"How much for a room?"
"Oh that's far too much" ( three times what I've been charged anywhere in Central Asia).
"Okay. You can have this one for 900 Som".
"Thank you. It's still too expensive. Where is another hotel?"
"40km towards Osh".
I'm very tired, it's very hot, and I haven't got 40km left in my legs, and I'm only looking for a room because there hasn't been anywhere to camp in the last 40km.
"Okay. Thanks , I will take it. Here's 1000 Som. Have you some change please?"
"There is no change, as you are booking in before 5pm."
Suddenly the understanding of English disappears, and he's a big sod, and I'm too tired to argue or hit him. And the room.....rough. Shared bathroom, with no toilet seat, no shower head, blocked drainage, and no hot water. The electrical sockets in the room all come out of the wall with my hand when I try to withdraw the plugs that won't work. None of the wiring is connected. No wifi, no TV, no fan, no AC. Yep, I'm being ripped off.
Next day on the road, I stop at 20km to drink from my water bottle, I remember an incident with Phil North, cycling and water bottles, so I'm being safety conscious. A guy comes up to me, grabs Fiona's handlebars, and drags me into his house....chai. All his staff join us. Their chai is half vodka, it's 9am. Then wife ones out with sliced watermelon. Then fresh bread. Then cooked pasta and vegetables. I'm encouraged to eat and drink until I'm bloated. I get up to leave....nope, it's not happening. Rest. Lie here and rest. Photos are taken, and I give him my card. "You have web site? " Into the lounge. Computer is turned on, and I bring up my website. "Thank you, thank you, thank you. Please leave on so we can read later. More chai?" I drag myself away and back onto the bike....
Arriving in Osh and I need to find a hotel. I ask a taxi driver. He gives me very explicit instructions in Russian. I've got no idea what he is saying. He jumps in his taxi, and waves me to follow him, and leads me to a hotel...no charge.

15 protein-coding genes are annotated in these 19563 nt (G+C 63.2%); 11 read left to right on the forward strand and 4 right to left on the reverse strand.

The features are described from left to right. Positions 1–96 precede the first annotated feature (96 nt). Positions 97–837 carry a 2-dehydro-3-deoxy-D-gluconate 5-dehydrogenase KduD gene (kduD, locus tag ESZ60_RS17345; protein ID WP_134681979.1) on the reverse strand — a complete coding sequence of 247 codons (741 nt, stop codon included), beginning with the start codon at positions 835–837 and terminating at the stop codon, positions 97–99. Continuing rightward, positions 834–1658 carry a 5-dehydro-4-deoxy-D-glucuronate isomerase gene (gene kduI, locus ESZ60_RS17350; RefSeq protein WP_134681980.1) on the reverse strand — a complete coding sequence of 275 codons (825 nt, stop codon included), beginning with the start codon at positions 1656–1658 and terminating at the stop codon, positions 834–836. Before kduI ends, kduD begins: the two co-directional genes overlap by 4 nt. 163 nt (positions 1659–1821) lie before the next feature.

Bayana Guest House has been recommended by other cyclists, and I find Nick and Roman are already here. As are another couple of cyclists, who have just completed the Pamirs, and are now gearing up to climb Lenin Peak, (7000m), before getting back on their bikes.
Also here are Kirsty and Marcus. They're riding a tandem. Started in Bristol England, eight months ago, and arrived here via Scandinavia, Europe, the Caspian Sea, and Tajikistan. So lots to chat with them about. Marcus is my very first "Guinness World Record Holder". He ran the fastest every marathon.......dressed as a toilet, 2 hrs 57 mins. They are heading for NZ, so watch out for them.
Then there is Michael, from Australia. He's cycling as well, but very slowly. He has a folding bike, with 20 inch wheels. However, the wheels have rather fallen off his progress. He's fallen for Kyrgyzstan, and has been here for two months. He had a bit of strife, as he ran out of "visa" time, and hadn't organised anything. An overnight trip to Bishkek didn't help, so the next night he came back, no better off. However, he's made such an impression with the family here at Bayana, that somehow, in the last 24 hours, they've managed to secure him a one month extension.
And then Charlie and Jack arrived, on their bikes from China. Americans, Charlie is heading for South Africa, while Jack flys out of Bishkek, to go back to the states, and then to medical school in Wisconsin. Jack was very helpful, offering me addresses and contacts so as I could make my USA visa application. Charlie had lots of interesting stories to tell of his childhood, the son of an American diplomat. He has lived in numerous countries, and is really on a trip of "rememberance", before he too returns state side hopefully to also study medicine. We sent them on their way on July 4th, USAs birthday.
Paul and Greet are from Belgium. Every ten years they take a year off from work and travel. This is their third trip on cycles, and this trip they've been in SE Asia, Iran and Tajikistan, and the Pamirs. I've been milking them of information, flat out. They're heading towards Bishkek, and Kazakhstan before flying home and back to work.
Sonya and Taylor, are young kiwis. They've just finished degrees at Victoria Uni, and are travelling for eight months before starting teaching English in South Auckland. They're not cycling. It's really great chatting to them though. They speak kiwi.
And yesterday I got to do that as well. I sat with Fletch, Dobbie, and Russell, in Fletch's lounge, and watched the rugby final, via Skype. Thanks heaps Samsung. What a great experience. Great to catch up with the boys. Great to have a win for the Highlanders. Sad to leave the lounge though.
And today, five of us jumped into a taxi and went to the local animal market. A guy I met was hoping to buy an Ass, (thanks Russell for reminding me), to carry his gear when he trekking. No Bull.